Mica: A hundred percent free. If you’re not getting any money for it, you might as well get as much life out of it as you can.

Ever been tempted to change your music to get a bigger audience?

Mica: We would if we could, but we can’t.

How’s that?

Mica: We want people to hear our music. We want people to enjoy what we think is good music. I guess that’s why we put it out because we reckon some other people will like it. If a million liked it, or I don’t know, eight billion people liked it, that wouldn’t be a bad thing though.

How about doing some other kind of art that earns you more money?

Marc: Yeah! I’ve thought about Lego, sketching, videos, cooking.

How would one make money with Lego’s?

Marc: I’d take my boxes of Lego’s to like kids parties or a big fair, to have like the sickest corner and rent unlimited Lego for a pound. Kids will eventually get bored and move on, and then other kids will come. Everyone’s happy, parents can go off and go on the big rides, kids play Lego.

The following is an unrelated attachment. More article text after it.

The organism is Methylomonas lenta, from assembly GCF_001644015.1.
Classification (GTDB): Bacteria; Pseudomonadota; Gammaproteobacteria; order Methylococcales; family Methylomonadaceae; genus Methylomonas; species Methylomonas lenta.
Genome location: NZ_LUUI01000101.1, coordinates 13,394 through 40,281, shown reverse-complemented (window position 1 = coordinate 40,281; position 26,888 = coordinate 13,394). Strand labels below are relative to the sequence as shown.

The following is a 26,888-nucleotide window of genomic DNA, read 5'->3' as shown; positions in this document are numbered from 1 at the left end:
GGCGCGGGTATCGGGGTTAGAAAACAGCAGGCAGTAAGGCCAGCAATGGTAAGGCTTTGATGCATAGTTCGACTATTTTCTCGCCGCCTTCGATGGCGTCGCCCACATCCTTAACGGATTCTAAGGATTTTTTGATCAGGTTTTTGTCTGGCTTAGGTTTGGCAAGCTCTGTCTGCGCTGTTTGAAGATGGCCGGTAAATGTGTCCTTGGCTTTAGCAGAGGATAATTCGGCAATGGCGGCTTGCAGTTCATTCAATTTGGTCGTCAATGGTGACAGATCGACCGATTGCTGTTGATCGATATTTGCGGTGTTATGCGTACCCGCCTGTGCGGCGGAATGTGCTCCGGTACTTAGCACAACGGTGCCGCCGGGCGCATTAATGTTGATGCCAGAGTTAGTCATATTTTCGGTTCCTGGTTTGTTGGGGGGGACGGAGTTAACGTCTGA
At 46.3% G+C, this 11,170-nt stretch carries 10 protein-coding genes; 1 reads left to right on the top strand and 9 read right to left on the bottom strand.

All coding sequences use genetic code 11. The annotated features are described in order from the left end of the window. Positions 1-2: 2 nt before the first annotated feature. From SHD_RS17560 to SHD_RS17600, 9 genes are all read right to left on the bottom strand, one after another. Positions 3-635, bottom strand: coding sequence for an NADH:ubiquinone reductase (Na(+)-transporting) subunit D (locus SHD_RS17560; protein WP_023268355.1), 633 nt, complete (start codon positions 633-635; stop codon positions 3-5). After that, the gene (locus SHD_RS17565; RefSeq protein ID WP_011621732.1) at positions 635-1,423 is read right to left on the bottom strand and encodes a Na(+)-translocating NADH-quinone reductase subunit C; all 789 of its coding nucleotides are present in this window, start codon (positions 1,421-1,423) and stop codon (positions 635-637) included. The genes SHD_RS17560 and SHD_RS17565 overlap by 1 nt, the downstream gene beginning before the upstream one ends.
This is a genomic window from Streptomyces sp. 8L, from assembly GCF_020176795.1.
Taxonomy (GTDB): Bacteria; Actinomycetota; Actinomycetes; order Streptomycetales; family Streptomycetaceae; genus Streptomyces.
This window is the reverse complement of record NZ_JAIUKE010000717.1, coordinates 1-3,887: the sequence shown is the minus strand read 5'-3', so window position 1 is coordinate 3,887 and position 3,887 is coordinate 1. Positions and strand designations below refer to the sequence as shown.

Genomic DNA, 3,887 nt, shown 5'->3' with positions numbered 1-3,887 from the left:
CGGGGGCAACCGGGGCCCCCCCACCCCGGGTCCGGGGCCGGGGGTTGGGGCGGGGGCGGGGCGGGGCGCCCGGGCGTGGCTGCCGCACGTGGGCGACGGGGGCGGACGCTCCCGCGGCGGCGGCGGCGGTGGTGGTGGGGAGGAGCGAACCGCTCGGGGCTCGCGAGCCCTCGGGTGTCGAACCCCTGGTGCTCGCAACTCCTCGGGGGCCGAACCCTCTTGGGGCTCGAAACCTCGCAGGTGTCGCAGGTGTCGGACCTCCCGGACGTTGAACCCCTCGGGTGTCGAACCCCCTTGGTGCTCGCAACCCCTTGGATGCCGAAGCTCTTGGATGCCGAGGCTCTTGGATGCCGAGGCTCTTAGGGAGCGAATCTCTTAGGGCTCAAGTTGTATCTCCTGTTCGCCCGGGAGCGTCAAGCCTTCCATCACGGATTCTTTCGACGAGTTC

Raisa: You’re onto something here…

Marc: You’d have to pay extra for the gold bricks though – fifty pence per brick.

I didn’t even know there were gold bricks.

Mica: We’ll spray paint those.

Marc: Exactly!

That sounds like the perfect get-rich-quick scheme! I had one last question: are you guys good at keeping promises?

Mica: I just never make promises. But I try to keep my deadlines.

You’re actually pretty good at that. I think you’re the first band ever who showed up on time on Skype!

Mica: There you go! Hey, well done, all!


Micachu & The Shapes’ Good Sad Happy Bad is out now on Rough Trade. They play Muziekgebouw aan ‘t IJ, Amsterdam’s The Rest is Noise on 6 October. The show is free for Subbacultcha members.